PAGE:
Abuses committed by armed groups represent 69% of all confirmed cases of conflict-related sexual violence affecting women, girls, men and boys. Despite the unprecedented prosecution of high-ranking army officers and payment of reparation to survivors in 2014, sexual violence remains widespread and is reinforced by the country’s deep instability.
UN & National Reports
Compilation of documentation issued by the United Nations and national bodies on sexual violence against men and boys in the Democratic Republic of Congo.
Media and service provider reports of sexual and gender based violence (SGBV) perpetrated against men in armed conflicts have increased. However, response to these reports has been limited, as existing evidence and programs have primarily focused on prevention and response to women and girl survivors of SGBV. This study aims to contribute to the evidence of SGBV experienced by males by advancing our understanding of the definition and characteristics of male SGBV and the overlap of health, social and economic consequences on the male survivor, his family and community in conflict and post-conflict settings. The qualitative study using purposive sampling was conducted from June-August 2010 in the South Kivu province of Eastern DRC, an area that has experienced over a decade of armed conflict. Semi structured individual interviews and focus group discussions were conducted with adult male survivors of SGBV, the survivors’ wife and/or friend, health care and service providers, community members and leaders. This study found that SGBV against men, as for women, is multi-dimensional and has significant negative physical, mental, social and economic consequences for the male survivor and his family. SGBV perpetrated against men and boys is likely common within a conflict-affected region but often goes unreported by survivors and others due to cultural and social factors associated with sexual assaults, including survivor shame, fear of retaliation by perpetrators and stigma by community members. All key stakeholders in our study advocated for improvements and programs in several areas: (1) health care services, including capacity to identify survivors and increased access to clinical care and psychosocial support for male survivors; (2) economic development initiatives, including microfinance programs, for men and their families to assist them to regain their productive role in the family; (3) community awareness and education of SGBV against men to reduce stigma and discrimination and increase acceptance of survivors by family and larger community.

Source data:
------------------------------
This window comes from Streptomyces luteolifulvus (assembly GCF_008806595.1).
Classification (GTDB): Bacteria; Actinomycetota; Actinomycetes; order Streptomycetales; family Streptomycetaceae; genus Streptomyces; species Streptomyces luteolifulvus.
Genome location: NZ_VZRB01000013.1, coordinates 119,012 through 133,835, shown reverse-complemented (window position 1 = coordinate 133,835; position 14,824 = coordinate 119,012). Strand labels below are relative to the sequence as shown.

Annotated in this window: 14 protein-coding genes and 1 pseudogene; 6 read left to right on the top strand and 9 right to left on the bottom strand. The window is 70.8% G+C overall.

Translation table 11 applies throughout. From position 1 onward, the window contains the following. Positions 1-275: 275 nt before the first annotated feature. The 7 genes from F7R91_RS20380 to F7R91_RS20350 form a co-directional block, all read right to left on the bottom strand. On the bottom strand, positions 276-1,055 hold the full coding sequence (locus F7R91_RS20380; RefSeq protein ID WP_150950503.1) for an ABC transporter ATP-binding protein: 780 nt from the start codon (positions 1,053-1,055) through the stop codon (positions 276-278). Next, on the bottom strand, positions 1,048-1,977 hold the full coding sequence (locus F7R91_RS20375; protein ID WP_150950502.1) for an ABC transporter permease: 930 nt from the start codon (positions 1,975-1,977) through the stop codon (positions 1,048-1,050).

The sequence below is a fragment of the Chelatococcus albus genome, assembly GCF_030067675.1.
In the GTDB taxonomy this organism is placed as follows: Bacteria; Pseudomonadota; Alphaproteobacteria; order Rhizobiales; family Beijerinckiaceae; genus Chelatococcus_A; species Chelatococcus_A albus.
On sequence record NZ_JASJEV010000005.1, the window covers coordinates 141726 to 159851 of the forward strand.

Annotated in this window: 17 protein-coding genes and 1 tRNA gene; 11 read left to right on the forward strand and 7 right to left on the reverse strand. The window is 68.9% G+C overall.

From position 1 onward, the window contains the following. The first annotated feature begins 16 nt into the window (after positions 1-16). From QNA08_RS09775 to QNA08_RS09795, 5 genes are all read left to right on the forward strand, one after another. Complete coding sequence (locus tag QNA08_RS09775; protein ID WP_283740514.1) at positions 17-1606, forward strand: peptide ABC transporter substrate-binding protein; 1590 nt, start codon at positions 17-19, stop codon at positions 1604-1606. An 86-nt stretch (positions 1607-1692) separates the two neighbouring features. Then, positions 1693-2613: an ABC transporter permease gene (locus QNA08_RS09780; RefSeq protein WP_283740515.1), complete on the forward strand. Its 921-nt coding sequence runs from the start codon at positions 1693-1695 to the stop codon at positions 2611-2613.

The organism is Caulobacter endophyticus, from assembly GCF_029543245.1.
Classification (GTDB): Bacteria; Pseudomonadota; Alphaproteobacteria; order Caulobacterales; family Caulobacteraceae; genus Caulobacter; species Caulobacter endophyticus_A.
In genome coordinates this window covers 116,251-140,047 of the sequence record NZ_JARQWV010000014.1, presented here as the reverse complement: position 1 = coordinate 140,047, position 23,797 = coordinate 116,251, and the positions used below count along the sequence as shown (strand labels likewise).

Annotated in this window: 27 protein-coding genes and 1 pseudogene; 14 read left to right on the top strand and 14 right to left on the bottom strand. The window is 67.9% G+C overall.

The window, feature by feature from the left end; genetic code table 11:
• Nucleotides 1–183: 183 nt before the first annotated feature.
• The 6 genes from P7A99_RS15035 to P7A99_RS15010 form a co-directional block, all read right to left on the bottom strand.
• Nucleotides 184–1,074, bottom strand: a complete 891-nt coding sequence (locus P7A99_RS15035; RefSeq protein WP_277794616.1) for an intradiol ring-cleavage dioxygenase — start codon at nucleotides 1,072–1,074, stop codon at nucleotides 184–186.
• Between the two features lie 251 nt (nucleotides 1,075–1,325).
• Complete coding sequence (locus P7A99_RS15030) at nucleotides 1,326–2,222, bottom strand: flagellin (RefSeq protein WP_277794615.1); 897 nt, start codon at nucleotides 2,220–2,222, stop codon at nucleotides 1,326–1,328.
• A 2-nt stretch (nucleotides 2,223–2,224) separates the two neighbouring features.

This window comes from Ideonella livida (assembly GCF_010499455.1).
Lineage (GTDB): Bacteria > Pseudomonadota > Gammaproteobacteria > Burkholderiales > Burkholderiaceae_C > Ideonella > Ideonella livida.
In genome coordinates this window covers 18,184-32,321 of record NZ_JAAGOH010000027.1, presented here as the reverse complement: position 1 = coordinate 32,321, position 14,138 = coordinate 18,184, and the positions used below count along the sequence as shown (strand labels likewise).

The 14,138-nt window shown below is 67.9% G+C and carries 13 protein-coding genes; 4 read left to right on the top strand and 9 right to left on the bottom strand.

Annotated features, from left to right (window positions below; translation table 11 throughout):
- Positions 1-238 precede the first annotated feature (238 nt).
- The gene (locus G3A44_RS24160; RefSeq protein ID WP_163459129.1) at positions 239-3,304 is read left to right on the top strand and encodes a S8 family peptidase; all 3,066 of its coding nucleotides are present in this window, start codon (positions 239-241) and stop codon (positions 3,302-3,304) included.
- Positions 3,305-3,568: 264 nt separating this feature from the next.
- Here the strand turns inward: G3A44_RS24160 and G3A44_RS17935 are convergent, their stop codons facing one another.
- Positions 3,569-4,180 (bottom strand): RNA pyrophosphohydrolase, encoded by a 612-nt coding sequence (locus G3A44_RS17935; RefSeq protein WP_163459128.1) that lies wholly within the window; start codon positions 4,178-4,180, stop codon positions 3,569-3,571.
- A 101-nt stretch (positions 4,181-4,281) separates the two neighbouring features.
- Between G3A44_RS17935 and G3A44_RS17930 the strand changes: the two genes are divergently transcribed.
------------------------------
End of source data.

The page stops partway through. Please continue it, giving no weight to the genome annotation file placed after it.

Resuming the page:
Studies from the Eastern Region of the Democratic Republic of the Congo (DRC) have provided anecdotal reports of sexual violence. This study offers a population- based assessment of the prevalence of sexual violence and human rights abuses in specific territories within Eastern DRC.
Sexual Violence against Men in Uganda is an underreported crime. Sexual Violence against Men is considered a taboo in most cultures. It is an issue not talked about because many consider the rape of Men nearly impossible. How- ever, Sexual Violence against Men is an issue that can no longer be ignored.it is clear that Men have also been Victims of rape in armed conflicts all over the world. The laws that define rape should be revised to include Men and boys as victims of rape. This is because there are several reported growing incidents of Male rape in Uganda today. A Medical doctor working in Ntinda hospital said of all referrals from the refugee law project the Male patients referred to her have at least reported incidents of Sexual Violence. In this hospital, Approximately 15 operations are carried out on a monthly basis to repair the damaged anuses of Male rape survivors. A demographic health survey in 2006 showed that at least 11% of Ugandan Men had identified themselves as Victims of Sexual Violence which is not related to conflict. Another study showed that in Pabbo camp in Gulu district of Northern Uganda, boys and Men were reported among Victims of Sexual Violence.